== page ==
2013 28 June

The Descent of the Spirit -Moderator’s Blog 25.06.2013

Posted in Steinbach United

The Descent of the Spirit by Gary Paterson

I was talking to a minister in Saskatchewan, and she told me a story about some well-intentioned but misguided American high school students coming up during the summer to a First Nations reserve here in Canada, eager to offer a week-long Vacation Bible School for children.

One of the first things the visitors did was hand out a picture of Jesus’ baptism for the kids to colour. There were Jesus and John and the crowd; the hills, the river; and, of course, the descending dove. Trouble was, none of the children had ever seen a dove. They are just not that common up in the north. So, working from their own experience, they coloured the bird black. “Wrong,” said the young missionaries; but the kids looked at them with puzzled expression. “But it’s a raven that’s descending, isn’t it?” they asked.

Which made me think, in a wonderful way, they were absolutely right. Why not think of the Holy Spirit as the legendary Raven, the Trickster, who is always surprising us, turning things upside down, helping us to see in new ways. In truth, I’ve always thought the dove was a bit insipid, not perhaps the most appropriate symbol for the wild, disturbing energy of the Spirit. Holy Spirit as Raven stretches our imaginations, and ensures that the Spirit will never be domesticated.

I found myself thinking back to a painting called “The Baptism of Christ by John the Baptist” by the Aboriginal artist Tony Hunt, of the Kwakiutl Nation (near Victoria, B.C.), which was presented to the Truth and Reconciliation Commission when they gathered last June in Saskatoon. John and Jesus are portrayed as Aboriginal beings; and the Holy Spirit, as a Thunderbird. Which again makes sense. What a powerful way to think of the Spirit, not as the gentle descent of the dove, but with all the energy of thunder and lightning, much like the very first Pentecost celebration. What would it be like to be visited by the thunderbird – no dove perched gently on the shoulder, but a wild beating of wings, and talons gripping the top of one’s head?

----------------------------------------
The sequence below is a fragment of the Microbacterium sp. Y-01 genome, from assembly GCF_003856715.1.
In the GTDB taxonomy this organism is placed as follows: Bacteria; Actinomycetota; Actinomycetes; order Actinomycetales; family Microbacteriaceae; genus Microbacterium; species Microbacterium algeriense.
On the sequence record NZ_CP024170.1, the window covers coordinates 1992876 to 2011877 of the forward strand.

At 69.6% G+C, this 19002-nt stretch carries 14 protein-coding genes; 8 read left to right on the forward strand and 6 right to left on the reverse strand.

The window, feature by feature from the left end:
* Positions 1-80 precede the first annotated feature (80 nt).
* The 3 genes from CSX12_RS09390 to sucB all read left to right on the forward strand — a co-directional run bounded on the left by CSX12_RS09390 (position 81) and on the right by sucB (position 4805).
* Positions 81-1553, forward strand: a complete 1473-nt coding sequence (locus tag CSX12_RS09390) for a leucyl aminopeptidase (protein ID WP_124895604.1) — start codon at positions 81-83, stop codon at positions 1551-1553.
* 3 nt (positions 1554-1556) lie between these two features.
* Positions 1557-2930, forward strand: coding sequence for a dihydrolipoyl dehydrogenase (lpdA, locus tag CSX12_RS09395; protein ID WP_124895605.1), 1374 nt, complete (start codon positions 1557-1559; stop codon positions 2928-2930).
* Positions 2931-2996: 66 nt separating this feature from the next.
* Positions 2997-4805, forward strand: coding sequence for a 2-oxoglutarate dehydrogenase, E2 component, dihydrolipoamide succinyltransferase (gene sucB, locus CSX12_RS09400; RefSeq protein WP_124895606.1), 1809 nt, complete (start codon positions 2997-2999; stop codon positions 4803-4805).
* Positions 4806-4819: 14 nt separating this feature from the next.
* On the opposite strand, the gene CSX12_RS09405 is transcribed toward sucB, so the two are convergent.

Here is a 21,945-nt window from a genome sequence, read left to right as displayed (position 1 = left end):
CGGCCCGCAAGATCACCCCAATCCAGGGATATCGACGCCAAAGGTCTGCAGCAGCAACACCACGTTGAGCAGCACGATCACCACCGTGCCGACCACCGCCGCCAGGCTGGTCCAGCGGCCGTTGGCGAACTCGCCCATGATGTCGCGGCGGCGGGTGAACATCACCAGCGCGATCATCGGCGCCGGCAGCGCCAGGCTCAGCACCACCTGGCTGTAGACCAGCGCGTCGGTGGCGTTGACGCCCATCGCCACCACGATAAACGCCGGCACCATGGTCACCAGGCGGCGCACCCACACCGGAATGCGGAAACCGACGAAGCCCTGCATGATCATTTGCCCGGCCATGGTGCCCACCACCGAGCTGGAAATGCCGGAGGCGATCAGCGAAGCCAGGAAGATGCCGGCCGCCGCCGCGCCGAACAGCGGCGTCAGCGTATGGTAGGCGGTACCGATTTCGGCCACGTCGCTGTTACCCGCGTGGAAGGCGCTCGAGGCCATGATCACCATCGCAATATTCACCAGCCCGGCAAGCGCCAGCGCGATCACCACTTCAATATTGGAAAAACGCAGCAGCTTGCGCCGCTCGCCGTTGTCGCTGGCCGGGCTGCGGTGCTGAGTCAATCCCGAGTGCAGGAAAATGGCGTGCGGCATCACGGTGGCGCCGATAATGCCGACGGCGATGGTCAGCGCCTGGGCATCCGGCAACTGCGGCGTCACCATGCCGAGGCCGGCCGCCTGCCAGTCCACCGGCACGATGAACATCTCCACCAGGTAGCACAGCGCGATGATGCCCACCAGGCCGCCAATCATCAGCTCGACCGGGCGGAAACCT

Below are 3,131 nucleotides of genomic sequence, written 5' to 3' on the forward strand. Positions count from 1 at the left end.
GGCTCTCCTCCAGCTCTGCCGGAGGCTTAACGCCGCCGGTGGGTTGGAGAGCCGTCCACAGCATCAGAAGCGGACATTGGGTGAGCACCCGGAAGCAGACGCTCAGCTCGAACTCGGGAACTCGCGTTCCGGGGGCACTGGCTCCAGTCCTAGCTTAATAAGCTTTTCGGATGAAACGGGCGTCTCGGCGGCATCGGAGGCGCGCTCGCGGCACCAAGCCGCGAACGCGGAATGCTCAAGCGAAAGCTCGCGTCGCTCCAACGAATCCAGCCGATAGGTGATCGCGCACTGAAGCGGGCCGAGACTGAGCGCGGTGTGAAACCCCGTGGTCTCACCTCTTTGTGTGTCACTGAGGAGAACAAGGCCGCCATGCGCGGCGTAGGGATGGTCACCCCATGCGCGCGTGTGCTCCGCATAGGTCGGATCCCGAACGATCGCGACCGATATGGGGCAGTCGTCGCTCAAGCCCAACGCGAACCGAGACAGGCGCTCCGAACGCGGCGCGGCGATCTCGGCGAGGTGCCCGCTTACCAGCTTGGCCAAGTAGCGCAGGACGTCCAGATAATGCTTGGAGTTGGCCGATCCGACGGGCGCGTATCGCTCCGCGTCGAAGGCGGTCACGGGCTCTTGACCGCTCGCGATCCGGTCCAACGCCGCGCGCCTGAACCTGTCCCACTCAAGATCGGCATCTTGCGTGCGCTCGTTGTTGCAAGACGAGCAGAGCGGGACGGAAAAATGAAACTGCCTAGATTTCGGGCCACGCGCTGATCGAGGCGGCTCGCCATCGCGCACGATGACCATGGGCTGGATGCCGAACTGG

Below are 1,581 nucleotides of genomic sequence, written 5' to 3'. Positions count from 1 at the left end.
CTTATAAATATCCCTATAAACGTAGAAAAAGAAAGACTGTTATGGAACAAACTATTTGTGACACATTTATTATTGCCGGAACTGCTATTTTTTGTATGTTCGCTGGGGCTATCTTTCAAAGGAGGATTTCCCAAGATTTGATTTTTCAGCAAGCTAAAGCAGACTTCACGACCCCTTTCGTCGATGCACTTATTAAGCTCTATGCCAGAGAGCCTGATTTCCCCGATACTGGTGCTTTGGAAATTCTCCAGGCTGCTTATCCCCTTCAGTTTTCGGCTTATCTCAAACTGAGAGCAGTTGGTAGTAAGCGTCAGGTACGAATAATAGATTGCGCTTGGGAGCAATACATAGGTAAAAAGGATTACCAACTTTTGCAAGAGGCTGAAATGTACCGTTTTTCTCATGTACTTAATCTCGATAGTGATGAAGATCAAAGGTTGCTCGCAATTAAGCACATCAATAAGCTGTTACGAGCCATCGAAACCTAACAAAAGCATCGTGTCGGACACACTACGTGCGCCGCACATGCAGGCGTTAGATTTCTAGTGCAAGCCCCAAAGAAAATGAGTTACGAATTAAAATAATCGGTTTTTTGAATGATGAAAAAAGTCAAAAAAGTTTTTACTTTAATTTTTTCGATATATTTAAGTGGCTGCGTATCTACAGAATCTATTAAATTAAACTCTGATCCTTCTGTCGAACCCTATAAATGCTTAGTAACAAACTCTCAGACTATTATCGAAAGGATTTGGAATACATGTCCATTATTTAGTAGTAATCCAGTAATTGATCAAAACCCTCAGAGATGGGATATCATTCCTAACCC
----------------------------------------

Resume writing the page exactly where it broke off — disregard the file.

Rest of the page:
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The gospel always needs to be contextualized and I am grateful to my Aboriginal brothers and sisters for Raven and Thunderbird; my theology is changed and enriched. And, in a strange way, it has encouraged my home congregation, St. Andrew’s-Wesley in Vancouver, to portray the Spirit as a great blue heron. Again, not many doves in Vancouver (though there are lots of dirty pigeons); but herons, well, they are everywhere. Sometimes standing still for endless minutes, in the hunt for food, waiting for the kairos moment to strike; or awkwardly lurching into flight, only to become a thing of beauty once they are fully launched, wings spread wide. There is a standing invitation at our church to pause whenever we see a heron in flight, and ask ourselves, “Where is the Spirit going today?”

Context; enculturation; new symbols, and imagery. It’s how faith continues to grow. So, how might the Spirit be imagined in your part of the country?